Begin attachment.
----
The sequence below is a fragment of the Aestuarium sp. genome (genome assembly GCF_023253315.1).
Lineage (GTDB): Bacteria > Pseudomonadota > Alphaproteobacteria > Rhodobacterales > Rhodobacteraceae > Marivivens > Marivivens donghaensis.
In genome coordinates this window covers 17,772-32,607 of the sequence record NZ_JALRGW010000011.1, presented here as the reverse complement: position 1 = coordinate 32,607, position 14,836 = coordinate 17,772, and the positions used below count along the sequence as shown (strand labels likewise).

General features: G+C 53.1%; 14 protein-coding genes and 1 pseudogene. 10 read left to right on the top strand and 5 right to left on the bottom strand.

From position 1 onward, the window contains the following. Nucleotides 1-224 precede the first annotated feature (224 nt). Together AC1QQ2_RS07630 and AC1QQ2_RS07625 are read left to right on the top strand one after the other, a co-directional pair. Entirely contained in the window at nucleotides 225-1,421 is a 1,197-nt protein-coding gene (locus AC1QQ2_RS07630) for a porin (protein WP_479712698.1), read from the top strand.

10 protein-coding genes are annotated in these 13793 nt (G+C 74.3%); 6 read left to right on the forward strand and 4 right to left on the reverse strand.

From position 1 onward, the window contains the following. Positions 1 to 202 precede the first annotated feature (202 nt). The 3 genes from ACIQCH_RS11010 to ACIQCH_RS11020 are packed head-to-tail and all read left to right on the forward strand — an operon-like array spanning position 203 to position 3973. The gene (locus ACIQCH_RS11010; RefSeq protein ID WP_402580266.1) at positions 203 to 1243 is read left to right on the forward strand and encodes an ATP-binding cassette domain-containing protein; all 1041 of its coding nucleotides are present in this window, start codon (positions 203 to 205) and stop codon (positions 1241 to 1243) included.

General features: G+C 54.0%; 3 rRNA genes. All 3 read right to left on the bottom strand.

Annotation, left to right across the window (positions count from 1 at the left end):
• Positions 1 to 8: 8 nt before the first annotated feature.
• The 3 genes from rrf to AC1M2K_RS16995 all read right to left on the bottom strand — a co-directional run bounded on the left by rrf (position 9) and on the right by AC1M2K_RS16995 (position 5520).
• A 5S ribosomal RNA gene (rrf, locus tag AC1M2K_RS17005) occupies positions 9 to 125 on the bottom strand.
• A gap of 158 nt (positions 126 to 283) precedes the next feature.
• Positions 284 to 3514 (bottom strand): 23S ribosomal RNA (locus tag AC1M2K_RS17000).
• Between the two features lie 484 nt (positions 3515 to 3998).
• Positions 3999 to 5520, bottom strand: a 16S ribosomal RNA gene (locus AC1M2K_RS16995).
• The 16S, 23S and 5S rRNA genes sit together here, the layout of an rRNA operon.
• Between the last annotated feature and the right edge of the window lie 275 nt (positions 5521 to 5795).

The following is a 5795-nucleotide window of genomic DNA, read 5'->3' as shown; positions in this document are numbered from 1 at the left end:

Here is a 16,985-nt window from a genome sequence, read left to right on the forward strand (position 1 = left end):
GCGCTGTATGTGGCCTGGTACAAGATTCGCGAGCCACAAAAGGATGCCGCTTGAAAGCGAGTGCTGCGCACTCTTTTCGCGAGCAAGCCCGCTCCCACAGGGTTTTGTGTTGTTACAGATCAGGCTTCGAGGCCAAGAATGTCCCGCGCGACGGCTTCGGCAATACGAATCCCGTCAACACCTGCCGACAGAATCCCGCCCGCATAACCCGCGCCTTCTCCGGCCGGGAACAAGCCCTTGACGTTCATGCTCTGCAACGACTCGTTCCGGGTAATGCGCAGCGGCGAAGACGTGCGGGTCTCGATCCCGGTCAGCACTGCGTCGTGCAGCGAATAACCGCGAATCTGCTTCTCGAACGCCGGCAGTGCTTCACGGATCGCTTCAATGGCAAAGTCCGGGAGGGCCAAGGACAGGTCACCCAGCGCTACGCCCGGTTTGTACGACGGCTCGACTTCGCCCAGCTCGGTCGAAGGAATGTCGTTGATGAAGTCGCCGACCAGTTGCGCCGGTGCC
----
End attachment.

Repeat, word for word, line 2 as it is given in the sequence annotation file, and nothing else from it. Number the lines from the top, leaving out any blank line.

Lineage (GTDB): Bacteria > Pseudomonadota > Alphaproteobacteria > Rhodobacterales > Rhodobacteraceae > Marivivens > Marivivens donghaensis.